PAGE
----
But as I listen on Sirius XM’s Beatles Channel, I hear the genius of that early stuff, the stuff that Lennon sang and wrote. And I hear the maturity in his lyrics, the sophistication even, that I only get occasionally from Paul. A Paul song with a John line just seems — right. (“Getting Better” is the classic example, with Lennon’s “It can’t get much worse” line thrown in over the optimism.) “I Am The Walrus,” “Glass Onion,” “Lucy in the Sky With Diamonds,” “The Ballad of John and Yoko” — they are all songs you can listen to multiple times and always find new stuff to wonder about.

Paul is still my favorite; the only music act I’d pay big bucks to see live, but I appreciate John more and more as I listen to the Beatles Channel and hear more of his songs along with some commentary from people like Chris Carter and Peter Asher. I learn a lot. And I am thoroughly entertained. I do not get tired of listening to their songs, songs they were inspired by, and songs that others did as a tribute to them or a cover of their songs.

Remembering John Winston Lennon: 10/9/40 to 12/8/80


I’m still here!

Just a quick post to let people know (assuming anyone is checking) that I’m still here.  Life has sort of gotten in the way of my writing projects.  I hope to get back to writing soon.

Meanwhile, I’ve been reading a bit.  I finally finished Steven M. Moore’s two short story collections, PASODOBLES IN A QUANTUM STRINGSCAPE and FANTASTIC ENCORES.  There were a lot of really good short stories, perfect for reading on my Kindle before falling asleep.  I also have been reading a paranormal sampler from Amanda M. Lee called CASUAL HEX, which features four “first” books from four different series.  They are all pretty fun with a lot of snarky humor and a little bit of romance to go with the action and the paranormal mysteries.  CASUAL HEX and FANTASTIC ENCORES were both available for only $0.99.  There’s a lot of reading for less than two dollars.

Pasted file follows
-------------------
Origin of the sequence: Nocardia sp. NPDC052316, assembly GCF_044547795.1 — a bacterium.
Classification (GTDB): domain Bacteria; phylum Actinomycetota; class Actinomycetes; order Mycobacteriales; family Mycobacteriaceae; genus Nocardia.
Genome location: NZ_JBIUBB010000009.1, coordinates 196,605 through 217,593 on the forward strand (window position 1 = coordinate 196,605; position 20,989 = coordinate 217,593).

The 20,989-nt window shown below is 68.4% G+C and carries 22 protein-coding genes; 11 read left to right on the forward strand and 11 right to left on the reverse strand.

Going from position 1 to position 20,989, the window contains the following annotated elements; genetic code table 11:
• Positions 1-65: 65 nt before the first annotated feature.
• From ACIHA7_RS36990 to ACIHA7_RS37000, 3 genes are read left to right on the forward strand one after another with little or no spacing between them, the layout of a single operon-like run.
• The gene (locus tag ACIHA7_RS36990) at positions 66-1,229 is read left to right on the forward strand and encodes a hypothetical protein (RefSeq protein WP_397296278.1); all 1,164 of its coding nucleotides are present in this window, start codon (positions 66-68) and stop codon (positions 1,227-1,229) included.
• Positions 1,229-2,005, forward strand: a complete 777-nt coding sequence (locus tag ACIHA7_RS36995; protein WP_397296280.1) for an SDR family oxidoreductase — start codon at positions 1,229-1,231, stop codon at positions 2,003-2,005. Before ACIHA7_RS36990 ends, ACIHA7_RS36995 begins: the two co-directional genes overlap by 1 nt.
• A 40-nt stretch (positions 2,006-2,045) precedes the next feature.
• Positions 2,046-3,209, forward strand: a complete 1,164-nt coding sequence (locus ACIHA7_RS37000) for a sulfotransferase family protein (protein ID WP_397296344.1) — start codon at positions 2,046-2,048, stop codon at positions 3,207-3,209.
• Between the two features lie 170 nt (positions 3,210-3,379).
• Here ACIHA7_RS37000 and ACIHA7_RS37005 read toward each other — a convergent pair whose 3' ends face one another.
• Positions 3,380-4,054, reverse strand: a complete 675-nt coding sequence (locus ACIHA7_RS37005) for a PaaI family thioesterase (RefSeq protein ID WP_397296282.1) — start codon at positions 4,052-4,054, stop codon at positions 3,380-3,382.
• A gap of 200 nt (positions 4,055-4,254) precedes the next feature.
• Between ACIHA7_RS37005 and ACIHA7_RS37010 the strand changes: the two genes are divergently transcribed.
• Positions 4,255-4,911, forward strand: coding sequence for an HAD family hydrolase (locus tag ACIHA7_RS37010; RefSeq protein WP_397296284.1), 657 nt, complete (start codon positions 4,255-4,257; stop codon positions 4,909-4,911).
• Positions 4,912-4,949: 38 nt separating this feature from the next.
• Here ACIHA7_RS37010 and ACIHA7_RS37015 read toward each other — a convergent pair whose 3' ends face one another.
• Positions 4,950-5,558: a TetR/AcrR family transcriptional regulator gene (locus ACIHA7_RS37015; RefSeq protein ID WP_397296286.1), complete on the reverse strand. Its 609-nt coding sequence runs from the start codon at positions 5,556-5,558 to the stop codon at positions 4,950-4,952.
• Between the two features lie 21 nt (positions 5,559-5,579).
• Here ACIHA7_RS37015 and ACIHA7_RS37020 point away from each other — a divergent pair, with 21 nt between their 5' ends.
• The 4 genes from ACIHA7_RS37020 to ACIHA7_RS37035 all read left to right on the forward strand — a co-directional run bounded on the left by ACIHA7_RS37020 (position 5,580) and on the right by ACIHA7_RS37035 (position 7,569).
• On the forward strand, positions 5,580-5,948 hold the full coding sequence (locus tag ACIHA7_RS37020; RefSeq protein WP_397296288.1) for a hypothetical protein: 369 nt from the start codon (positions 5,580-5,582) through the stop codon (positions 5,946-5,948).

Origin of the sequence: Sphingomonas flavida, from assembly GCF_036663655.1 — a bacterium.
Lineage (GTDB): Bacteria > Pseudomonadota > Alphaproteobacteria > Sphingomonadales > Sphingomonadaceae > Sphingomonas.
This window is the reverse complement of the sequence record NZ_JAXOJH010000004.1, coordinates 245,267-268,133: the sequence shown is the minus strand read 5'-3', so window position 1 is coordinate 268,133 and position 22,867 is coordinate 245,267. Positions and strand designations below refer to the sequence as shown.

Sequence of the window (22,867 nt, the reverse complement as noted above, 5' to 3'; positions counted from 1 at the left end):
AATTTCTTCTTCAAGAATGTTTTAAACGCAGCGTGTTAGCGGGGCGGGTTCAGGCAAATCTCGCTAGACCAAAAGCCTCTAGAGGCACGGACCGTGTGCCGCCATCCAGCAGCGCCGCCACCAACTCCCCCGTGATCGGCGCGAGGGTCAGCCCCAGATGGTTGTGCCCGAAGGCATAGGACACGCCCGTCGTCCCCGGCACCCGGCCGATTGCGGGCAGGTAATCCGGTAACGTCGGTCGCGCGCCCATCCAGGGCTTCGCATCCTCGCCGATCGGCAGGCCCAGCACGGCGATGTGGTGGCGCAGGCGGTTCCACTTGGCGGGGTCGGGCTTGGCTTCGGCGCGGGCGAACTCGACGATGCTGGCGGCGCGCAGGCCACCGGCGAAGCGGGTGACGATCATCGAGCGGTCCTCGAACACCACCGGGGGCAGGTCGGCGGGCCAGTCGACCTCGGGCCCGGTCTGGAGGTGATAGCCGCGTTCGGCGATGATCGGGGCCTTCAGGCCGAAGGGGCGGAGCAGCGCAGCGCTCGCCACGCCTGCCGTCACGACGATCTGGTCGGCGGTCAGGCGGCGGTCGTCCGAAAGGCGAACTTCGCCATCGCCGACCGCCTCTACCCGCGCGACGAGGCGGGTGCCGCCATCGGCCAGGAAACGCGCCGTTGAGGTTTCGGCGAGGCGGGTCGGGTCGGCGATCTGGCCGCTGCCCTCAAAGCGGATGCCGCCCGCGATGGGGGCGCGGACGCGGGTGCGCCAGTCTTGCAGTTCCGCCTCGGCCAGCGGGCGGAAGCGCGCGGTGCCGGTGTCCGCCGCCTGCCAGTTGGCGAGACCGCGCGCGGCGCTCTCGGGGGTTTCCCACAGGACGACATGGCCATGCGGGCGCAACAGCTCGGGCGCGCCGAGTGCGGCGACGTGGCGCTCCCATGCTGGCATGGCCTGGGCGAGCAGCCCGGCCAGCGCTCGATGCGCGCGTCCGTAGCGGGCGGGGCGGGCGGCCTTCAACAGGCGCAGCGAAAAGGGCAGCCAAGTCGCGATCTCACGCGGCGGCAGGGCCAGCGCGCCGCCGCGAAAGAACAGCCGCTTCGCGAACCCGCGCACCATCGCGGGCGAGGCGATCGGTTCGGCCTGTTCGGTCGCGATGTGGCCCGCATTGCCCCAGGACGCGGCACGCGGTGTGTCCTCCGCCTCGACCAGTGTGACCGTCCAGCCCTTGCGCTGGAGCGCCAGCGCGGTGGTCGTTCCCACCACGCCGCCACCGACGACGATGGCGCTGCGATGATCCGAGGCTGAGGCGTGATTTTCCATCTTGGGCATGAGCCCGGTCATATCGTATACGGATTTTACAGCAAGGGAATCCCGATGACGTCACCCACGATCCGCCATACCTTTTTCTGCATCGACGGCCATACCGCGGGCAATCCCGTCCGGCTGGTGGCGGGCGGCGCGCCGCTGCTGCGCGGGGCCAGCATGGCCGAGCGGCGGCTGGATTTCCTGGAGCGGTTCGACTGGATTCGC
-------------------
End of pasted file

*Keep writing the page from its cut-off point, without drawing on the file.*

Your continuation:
I’ve also finished up books by Jonathan Kellerman, Harlan Coben, and Linwood Barclay.  All were good quick reads.  Kellerman’s was in the Alex Delaware series, while Coben’s was a standalone (though set in the same town as the Myron Bolitar books).  Barclay’s was a followup to his earlier NO TIME FOR GOODBYE, called NO SAFE HOUSE.

As my life settles down (and as I settle down), I hope to get motivated to do some writing.  Soon, I hope.  Till then, Happy Holidays (in case I don’t get back here before the end of the year…)


Spiderman: Homecoming

I went to see the new Marvel movie with my sons, who are huge superhero movie fans.  I figured it would be entertaining, and it was, but there were some very good performances in it as well.  I especially liked Michael Keaton’s Vulture, who has this interesting good/bad thing going on.  Tom Holland as young (15 year old) Peter Parker was quite good as well.  I totally believed him as a high school sophomore, though toward the end he looked a little more like the 21-year-old man that he actually is.  The rest of the supporting cast was likable and hit the right notes.  I guess that’s a testament to good direction.

No one is going to claim this is more than escapist entertainment, but it was more fun than I thought it would be.  I wouldn’t necessarily go see it again, but I wouldn’t switch channels if I someday come across it on a television showing.


Short Story: THE BAD COP

I wrote this story for a contest back in September of 1996, and found it in my archives a few days ago.  I did a very minimal amount of rewriting but didn’t change too much.  I’d write it differently today, probably, but I don’t think it’s terrible for flash fiction from my earliest days of attempting to write.  If you’d like to read it, click the link at the bottom of the post:



“If you open your mouth again, I’ll have to shut it for you.”  The man in the police uniform spoke in a low voice, intending to intimidate Joe, and the rest of us were too cowed by the badge to interfere.  We all watched silently as Joe backed down.

It wasn’t every day that a cop showed up at a party and started hitting on our female friends.  No one knew what to make of it.  So we had ignored him, for the most part.  After all, cops are the good guys.  We’d just partied on, like he wasn’t there, or like his presence was a normal thing.

But that was before he’d started hitting on Joe’s girlfriend…


If you’d like to read the rest of this story, please click here:  THE BAD COP


Two new post-apocalyptic tales

A couple of new post-apocalyptic stories came out recently:

The first is by Aden Cabro, and is called HARRIER HUNT (ISLAND SURVIVAL BOOK 2).  It’s more of a novella, a short quick read that is fast-paced with solid writing and good characters.  I’m looking forward to Book 3.  Here’s the link:  HARRIER HUNT

The second is by M.P. McDonald, and it is called ISOLATION:  SYMPATICO SYNDROME BOOK 2.   I’m not done with it, but so far it’s started strong.  I cared about the characters in book 1, and this one is continuing their story believably and with just the right balance of technical stuff with human stuff.  Here’s the link:  ISOLATION

Both are currently $0.99.  That may change, so grab them soon!